The Glory Of The Night

August is a busy time for campsites and cottages as city dwellers plan their vacation. It is that special time when the family or a group of friends plan their meals, pack the car and drive to the wilderness. If the weather is on your side, the outdoor experience can be a thing of beauty. Between the sweet smell of fresh air, the peace and quiet along with first hand witnessing nature in all its glory, camping can be a memorable experience. Of course, physical activities such as hiking, swimming or even fishing are enjoyed during daylight hours. However, when the Sun’s last photons disappear behind the mountains and out of view, the night sky begins to change.


As minutes tick by, the pastels of the sky transform before our eyes as stars come out to play. Like popcorn – they appear one by one, first, the brighter ones reveal themselves then gradually fainter and fainter. On a moonless night, words cannot describe the blanket of stars above you. To add the finishing touch to our celestial portrait, the veil of our Milky Way Galaxy arcs high and bright. This misty band stretching from Cassiopeia the Queen in the northeast down to Sagittarius and Scorpius in the south is literally the glow of millions of distant stars. You are simply looking along the galactic plane - at its thickest concentration.


Sweeping the sky with binoculars is an excellent way to take in the beauty of the night. Your trusty bino and keen eyesight will help you locate areas of dark nebulae in Sagittarius, Scorpius and Ophiuchus. These ghostly dark objects were photographed and catalogued by E. E. Barnard. You do need a clear southern view and no light sources, not even campfires in the area. Complete darkness is essential but the rewards are grand.


To truly enjoy any celestial object up close, a telescope is crucial. A vast collection of objects are found within about fifteen degrees from the southern horizon. Like shad flies around a street light, a good percentage of the 157 known globular clusters reside around our galaxy’s nucleus. To add to the menu of objects, there is an assortment of emission nebulae – aka stellar nurseries where stars are slowly developing. M8 – the Lagoon Nebula is a prime example. To locate the Lagoon, start from the spout on the far right of the imaginary teapot and move six degrees (12 full moons in length) north till you come across a star cluster with a cloudy haze next to it. Glowing at the naked eye limit, this magnitude 6.0 object is a combination of a star building nebula and an extremely young cluster. Astronomers believe this infant cluster star is only a million years old. It lies 5,200 light-years from us and takes up almost two full moons in the night sky. You cannot and should not miss it. Move another 1.3 degrees north to see M20 – The Trifid Nebula.


From the Lagoon, keep travelling up the Milky Way to M16 dubbed the Eagle Nebula. This was one of the Hubble Space Telescope’s first targets to image. Its close up view of the heart of the nebula has been renamed the Pillars of Life. The Eagle registers at magnitude 6.4 and resides some 7,200 light-years from us. The Eagle is sizably smaller than the Lagoon but has a decent size of one quarter that of the full moon in the sky. So again, not a difficult item to locate from a dark site.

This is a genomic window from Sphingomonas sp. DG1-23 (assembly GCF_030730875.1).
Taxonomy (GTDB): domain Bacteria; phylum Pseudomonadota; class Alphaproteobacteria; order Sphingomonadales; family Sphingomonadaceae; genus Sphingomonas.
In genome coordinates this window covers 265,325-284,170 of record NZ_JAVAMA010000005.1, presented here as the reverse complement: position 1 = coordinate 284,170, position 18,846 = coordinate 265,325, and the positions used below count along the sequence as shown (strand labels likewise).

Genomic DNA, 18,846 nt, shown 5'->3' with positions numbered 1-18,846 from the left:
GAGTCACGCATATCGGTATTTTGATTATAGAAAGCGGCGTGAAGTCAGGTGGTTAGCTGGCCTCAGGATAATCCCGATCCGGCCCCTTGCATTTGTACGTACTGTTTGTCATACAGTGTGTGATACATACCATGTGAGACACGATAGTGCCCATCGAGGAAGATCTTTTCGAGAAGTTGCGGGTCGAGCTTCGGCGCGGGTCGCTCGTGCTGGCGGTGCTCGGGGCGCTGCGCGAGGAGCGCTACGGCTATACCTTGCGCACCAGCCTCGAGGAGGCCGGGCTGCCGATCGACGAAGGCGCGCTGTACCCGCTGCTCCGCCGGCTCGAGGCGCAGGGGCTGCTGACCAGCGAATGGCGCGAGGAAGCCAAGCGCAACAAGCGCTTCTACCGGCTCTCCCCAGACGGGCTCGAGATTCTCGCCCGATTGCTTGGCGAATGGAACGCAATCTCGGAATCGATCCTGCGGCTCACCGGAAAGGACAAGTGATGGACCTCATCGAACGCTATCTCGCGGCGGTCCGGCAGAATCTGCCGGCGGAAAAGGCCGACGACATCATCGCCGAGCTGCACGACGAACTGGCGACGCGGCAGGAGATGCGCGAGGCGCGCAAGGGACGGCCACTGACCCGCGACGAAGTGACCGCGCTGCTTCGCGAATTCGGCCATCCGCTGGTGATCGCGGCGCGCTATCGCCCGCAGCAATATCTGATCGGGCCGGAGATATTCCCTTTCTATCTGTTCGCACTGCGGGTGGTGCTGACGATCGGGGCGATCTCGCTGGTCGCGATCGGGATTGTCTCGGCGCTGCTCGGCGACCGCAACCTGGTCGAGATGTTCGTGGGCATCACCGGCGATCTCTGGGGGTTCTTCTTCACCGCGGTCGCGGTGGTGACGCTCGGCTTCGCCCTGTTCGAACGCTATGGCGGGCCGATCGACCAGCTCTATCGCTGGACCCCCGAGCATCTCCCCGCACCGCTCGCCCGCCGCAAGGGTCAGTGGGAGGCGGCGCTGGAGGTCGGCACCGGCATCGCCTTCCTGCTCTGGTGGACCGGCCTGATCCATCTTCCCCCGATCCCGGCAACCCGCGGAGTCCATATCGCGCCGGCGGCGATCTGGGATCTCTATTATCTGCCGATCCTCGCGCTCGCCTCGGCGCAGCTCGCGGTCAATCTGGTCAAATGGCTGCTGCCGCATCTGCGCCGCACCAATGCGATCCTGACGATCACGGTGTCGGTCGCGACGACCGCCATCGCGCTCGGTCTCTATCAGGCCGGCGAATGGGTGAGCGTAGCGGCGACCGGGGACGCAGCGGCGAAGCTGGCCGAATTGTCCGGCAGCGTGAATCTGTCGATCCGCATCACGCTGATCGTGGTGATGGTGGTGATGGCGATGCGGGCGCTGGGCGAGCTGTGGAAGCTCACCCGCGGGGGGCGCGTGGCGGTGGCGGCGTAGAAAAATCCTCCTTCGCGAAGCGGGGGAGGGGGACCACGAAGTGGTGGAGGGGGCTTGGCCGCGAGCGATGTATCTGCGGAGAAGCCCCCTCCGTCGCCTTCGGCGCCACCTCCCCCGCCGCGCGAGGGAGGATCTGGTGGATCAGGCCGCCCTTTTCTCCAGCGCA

One of the most striking globular clusters in the area is M22. First, move to the top of our teapot and travel a full moon’s width to the northeast. The cluster is one of the closest globular to us. Its distance is some 10,400 light-years away and 97 lights wide. Astronomers estimate the population to be around to 100,000 mark with 32 known variable stars residing in it. Due to the high volume of stars in the galactic nebula, no galaxies can be seen in this area. Aside from a large number of open and globular clusters, planetary nebulae seem to dot the nucleus of the galaxy.


The closest and largest open cluster to us is M7. With a distance of only 800 light-years, this magnitude 3.3 jewel spans the width a couple of full moons in the sky. I once observed the reflection of M7 with binoculars off a very calm lake. The water was as still as glass and I was rewarded with an impressive sight.


Our solar system is now playing host to a cosmic visitor. Comet C/2009 P1 Garradd is presently in the constellation Pegasus at magnitude 8.8 but will continue to brighten till it reaches its predicted brightest of magnitude 5.8 during the last three weeks of February 2012. Comet Garradd makes a close approach to the globular cluster M15 on August 2. We have a great opportunity to follow this comet over several months. Come February – Comet T1-2006 Levi will also be a very interesting target to observe and image.


Mars is now visible in the eastern sky before dawn breaks. Between August 6 and 7, follow the red planet as it scoots under the wonderful open cluster M35 in Gemini. With a close approach of only 25 arc minutes, this will make a great photo opportunity. The next weekend will mark the peak of the annual Perseid meteor shower. This year the shower peaks at 2 a.m. on the morning of the 13th with an estimated rate of 90 meteors seen per hour. But the bad news is the full Sturgeon moon will reduce that number by about half.


Jupiter proudly rises at midnight local time and will become stationary at the end of the month. From the 30th on, the king of planets begins to move westward (retrograde) to its October 28th opposition or the shortest distance between Earth and Jupiter. With Jupiter resting higher on the ecliptic, astrophotographers will have a little less atmosphere to struggle with. As for Saturn, we must say goodbye as this is your last chance to catch a glimpse of the majestic rings before the planet is lost in the solar glare. It will return to our morning skies around mid-November.

Until next month, clear skies everyone.

Gary Boyle

eNews date: 
Tuesday, August 2, 2011